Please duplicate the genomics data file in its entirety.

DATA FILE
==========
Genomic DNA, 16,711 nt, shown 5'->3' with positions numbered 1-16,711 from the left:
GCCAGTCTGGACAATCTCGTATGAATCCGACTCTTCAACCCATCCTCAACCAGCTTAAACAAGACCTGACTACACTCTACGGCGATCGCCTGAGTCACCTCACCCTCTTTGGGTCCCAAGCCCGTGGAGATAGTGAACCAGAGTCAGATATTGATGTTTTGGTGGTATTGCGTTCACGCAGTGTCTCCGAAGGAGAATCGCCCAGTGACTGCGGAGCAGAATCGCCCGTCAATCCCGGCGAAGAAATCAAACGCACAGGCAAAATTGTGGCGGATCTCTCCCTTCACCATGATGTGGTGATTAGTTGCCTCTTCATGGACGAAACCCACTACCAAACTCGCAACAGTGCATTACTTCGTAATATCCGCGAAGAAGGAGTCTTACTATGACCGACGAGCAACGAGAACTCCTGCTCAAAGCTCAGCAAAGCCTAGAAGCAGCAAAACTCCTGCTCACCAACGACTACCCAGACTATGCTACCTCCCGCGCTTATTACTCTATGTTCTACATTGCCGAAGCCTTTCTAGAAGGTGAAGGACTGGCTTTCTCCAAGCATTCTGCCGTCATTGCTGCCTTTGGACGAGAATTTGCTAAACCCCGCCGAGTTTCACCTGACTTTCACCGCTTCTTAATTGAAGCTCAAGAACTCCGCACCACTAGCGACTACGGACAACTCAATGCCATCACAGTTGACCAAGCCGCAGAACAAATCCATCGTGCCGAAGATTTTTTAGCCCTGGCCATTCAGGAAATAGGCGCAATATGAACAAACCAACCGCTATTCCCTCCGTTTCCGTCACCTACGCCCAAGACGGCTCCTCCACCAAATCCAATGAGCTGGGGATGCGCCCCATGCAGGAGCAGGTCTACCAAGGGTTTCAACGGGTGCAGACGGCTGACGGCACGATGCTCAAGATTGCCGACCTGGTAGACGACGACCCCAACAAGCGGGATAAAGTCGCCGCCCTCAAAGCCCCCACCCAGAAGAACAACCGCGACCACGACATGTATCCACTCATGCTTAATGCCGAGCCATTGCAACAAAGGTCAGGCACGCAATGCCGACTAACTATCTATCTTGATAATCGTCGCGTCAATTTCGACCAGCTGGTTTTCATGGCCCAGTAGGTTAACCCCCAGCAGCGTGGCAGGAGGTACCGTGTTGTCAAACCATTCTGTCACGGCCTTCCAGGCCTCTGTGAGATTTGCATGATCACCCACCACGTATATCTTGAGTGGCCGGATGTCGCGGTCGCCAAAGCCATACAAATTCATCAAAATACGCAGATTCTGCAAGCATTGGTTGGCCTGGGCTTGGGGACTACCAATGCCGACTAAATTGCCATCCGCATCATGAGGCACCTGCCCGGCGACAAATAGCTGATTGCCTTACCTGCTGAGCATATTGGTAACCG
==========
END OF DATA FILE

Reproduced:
Genomic DNA, 16,711 nt, shown 5'->3' with positions numbered 1-16,711 from the left:
GCCAGTCTGGACAATCTCGTATGAATCCGACTCTTCAACCCATCCTCAACCAGCTTAAACAAGACCTGACTACACTCTACGGCGATCGCCTGAGTCACCTCACCCTCTTTGGGTCCCAAGCCCGTGGAGATAGTGAACCAGAGTCAGATATTGATGTTTTGGTGGTATTGCGTTCACGCAGTGTCTCCGAAGGAGAATCGCCCAGTGACTGCGGAGCAGAATCGCCCGTCAATCCCGGCGAAGAAATCAAACGCACAGGCAAAATTGTGGCGGATCTCTCCCTTCACCATGATGTGGTGATTAGTTGCCTCTTCATGGACGAAACCCACTACCAAACTCGCAACAGTGCATTACTTCGTAATATCCGCGAAGAAGGAGTCTTACTATGACCGACGAGCAACGAGAACTCCTGCTCAAAGCTCAGCAAAGCCTAGAAGCAGCAAAACTCCTGCTCACCAACGACTACCCAGACTATGCTACCTCCCGCGCTTATTACTCTATGTTCTACATTGCCGAAGCCTTTCTAGAAGGTGAAGGACTGGCTTTCTCCAAGCATTCTGCCGTCATTGCTGCCTTTGGACGAGAATTTGCTAAACCCCGCCGAGTTTCACCTGACTTTCACCGCTTCTTAATTGAAGCTCAAGAACTCCGCACCACTAGCGACTACGGACAACTCAATGCCATCACAGTTGACCAAGCCGCAGAACAAATCCATCGTGCCGAAGATTTTTTAGCCCTGGCCATTCAGGAAATAGGCGCAATATGAACAAACCAACCGCTATTCCCTCCGTTTCCGTCACCTACGCCCAAGACGGCTCCTCCACCAAATCCAATGAGCTGGGGATGCGCCCCATGCAGGAGCAGGTCTACCAAGGGTTTCAACGGGTGCAGACGGCTGACGGCACGATGCTCAAGATTGCCGACCTGGTAGACGACGACCCCAACAAGCGGGATAAAGTCGCCGCCCTCAAAGCCCCCACCCAGAAGAACAACCGCGACCACGACATGTATCCACTCATGCTTAATGCCGAGCCATTGCAACAAAGGTCAGGCACGCAATGCCGACTAACTATCTATCTTGATAATCGTCGCGTCAATTTCGACCAGCTGGTTTTCATGGCCCAGTAGGTTAACCCCCAGCAGCGTGGCAGGAGGTACCGTGTTGTCAAACCATTCTGTCACGGCCTTCCAGGCCTCTGTGAGATTTGCATGATCACCCACCACGTATATCTTGAGTGGCCGGATGTCGCGGTCGCCAAAGCCATACAAATTCATCAAAATACGCAGATTCTGCAAGCATTGGTTGGCCTGGGCTTGGGGACTACCAATGCCGACTAAATTGCCATCCGCATCATGAGGCACCTGCCCGGCGACAAATAGCTGATTGCCTTACCTGCTGAGCATATTGGTAACCG